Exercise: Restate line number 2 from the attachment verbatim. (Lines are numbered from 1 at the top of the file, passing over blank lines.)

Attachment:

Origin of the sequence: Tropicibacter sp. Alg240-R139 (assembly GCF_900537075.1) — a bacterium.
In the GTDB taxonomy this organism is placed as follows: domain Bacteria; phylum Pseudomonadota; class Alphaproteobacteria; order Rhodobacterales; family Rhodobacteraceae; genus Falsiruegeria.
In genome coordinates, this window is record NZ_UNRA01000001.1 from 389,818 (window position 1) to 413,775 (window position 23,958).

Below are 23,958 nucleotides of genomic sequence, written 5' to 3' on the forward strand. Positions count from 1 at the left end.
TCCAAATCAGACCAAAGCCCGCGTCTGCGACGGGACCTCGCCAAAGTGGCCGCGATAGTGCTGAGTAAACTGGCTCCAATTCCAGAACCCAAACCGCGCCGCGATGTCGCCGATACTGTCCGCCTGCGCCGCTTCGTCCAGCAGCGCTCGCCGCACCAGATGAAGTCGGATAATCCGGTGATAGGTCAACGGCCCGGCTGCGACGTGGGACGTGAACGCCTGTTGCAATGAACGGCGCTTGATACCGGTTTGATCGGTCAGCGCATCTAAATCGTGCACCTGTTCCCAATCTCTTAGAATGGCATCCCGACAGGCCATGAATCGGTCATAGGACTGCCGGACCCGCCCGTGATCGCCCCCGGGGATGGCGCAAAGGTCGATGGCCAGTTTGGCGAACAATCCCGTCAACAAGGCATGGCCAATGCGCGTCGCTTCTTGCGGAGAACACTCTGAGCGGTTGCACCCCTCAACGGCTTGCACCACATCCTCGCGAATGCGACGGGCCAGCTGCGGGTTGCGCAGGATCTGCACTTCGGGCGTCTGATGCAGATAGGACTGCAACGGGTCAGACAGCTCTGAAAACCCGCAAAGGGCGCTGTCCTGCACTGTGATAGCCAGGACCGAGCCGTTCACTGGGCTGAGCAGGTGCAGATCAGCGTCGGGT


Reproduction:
In the GTDB taxonomy this organism is placed as follows: domain Bacteria; phylum Pseudomonadota; class Alphaproteobacteria; order Rhodobacterales; family Rhodobacteraceae; genus Falsiruegeria.